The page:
Predatory marriage set aside for mental incapacity

Firm News

Emily Clough, a partner in our Estates & Trusts group, was successful counsel for the plaintiff in a complex and precedent-setting case released yesterday by the British Columbia Supreme Court. The decision, Devore-Thompson v. Poulain, 2017 BCSC 1289, marks the first reported case in British Columbia wherein a marriage was set aside due to mental incapacity.

The question of capacity to marry is rarely brought before the courts. Historically, the threshold for capacity to marry was quite low. A marriage was considered a “simple contract”, something “not requiring a high degree of intelligence” to comprehend. In both of the last prominent decisions in this province concerning the mental capacity to marry (Hart v. Cooper, [1994] B.C.J. No. 159 (B.C. S.C.), and Ross-Scott v. Potvin, 2014 BCSC 435 ), individuals suffering from significant mental impairments were still found to be capable to marry.

In Devore-Thompson v. Poulain, the court was asked to consider two primary questions. First, whether an individual suffering from dementia had the mental capacity to marry. Second, whether the will she made before her death, which left all of her real estate to her new husband, should be set aside for a lack of capacity. The deceased did not have any children of her own, but she maintained close relationships with her sister, her sister’s children, and various friends. Her closest niece successfully brought the case. It was the niece’s evidence that she brought the case to have her aunt’s dignity restored.

There was a stark divide between the evidence of the recent husband versus the evidence of the deceased’s family and friends. The husband’s evidence was that nothing was wrong with the deceased’s mental health. He said they married for love, and denied that he was financially motivated to marry. The deceased’s family, close friends, banker, and geriatric physician all gave evidence of the deceased’s mental and physical decline due to Alzheimer’s disease. Their evidence portrayed a vibrant social woman who sadly lost her capacities over time. By the time of the marriage, the deceased was unable to function independently. She was determined to be incapable and placed into a care facility within a few months of the marriage.

Madam Justice Griffin considered all the available evidence, and held that the defendant had manipulated the deceased. This manipulation ranged from prompting her to make large bank withdrawals to fostering an irrational paranoia that the deceased’s family was stealing from her. Justice Griffin then found the following, with respect to the deceased’s capacity to marry:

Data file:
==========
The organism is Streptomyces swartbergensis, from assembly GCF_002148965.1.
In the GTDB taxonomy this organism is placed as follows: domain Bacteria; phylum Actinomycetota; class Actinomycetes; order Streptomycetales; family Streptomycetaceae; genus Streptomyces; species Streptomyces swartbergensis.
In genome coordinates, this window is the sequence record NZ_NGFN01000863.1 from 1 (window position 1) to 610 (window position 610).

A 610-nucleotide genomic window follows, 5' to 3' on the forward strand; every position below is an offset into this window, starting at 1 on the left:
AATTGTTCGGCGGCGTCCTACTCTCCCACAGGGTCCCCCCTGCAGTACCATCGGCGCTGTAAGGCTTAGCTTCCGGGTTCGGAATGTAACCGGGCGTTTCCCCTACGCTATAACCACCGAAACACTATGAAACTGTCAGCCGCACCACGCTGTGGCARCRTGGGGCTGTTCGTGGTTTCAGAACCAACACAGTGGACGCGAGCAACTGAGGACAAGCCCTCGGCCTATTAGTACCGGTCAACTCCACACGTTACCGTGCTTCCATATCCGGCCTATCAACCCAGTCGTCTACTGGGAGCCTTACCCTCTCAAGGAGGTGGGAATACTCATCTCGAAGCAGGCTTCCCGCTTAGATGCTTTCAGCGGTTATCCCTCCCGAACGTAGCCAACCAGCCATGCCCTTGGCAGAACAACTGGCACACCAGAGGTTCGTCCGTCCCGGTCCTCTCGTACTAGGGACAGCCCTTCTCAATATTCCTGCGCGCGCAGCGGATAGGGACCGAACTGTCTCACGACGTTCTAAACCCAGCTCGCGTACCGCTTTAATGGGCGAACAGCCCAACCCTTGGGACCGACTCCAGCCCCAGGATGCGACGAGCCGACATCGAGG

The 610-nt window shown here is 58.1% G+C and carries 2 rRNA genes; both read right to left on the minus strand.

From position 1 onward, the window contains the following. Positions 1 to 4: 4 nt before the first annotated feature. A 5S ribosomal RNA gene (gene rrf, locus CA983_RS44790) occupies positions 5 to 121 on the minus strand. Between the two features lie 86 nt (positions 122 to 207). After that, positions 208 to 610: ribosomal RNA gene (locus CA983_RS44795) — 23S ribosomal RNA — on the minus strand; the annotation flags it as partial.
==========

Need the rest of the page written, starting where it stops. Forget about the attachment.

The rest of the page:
[347] I find on the whole of the evidence, given her state of dementia, [the deceased] could not know even the most basic meaning of marriage or understand any of its implications at the time of the Marriage including: who she was marrying in the sense of what kind of person he was; what their emotional attachment was; where they would be living and whether he would be living with her; and fundamentally, how marriage would affect her life on a day to day basis and in the future.

And, in relation to the deceased’s capacity to make her last will:

[354] I have concluded that the plaintiff lacked testamentary capacity at the time of the 2009 Will. I find on the evidence that [the deceased]’s dementia had advanced to such an extent by 2009 that she could neither understand the extent of her property nor who her natural beneficiaries would be. Since she did not have a basic understanding of her estate or her natural beneficiaries, she would necessarily be incapable of dividing her estate.

The marriage was therefore declared void from the outset, and the deceased’s will set aside.

There is a growing concern for “predatory marriages”, wherein a vulnerable person with cognitive impairments is preyed upon. It is relatively simple to get married — the marriage commissioner typically only asks the parties to say “I do”. This case will help set the precedent for the test of capacity to marry for vulnerable adults with cognitive impairment, in British Columbia and in Canada.

Emily Clough will be presenting to the Canadian Elder Law Conference in November 2017 regarding the capacity to marry.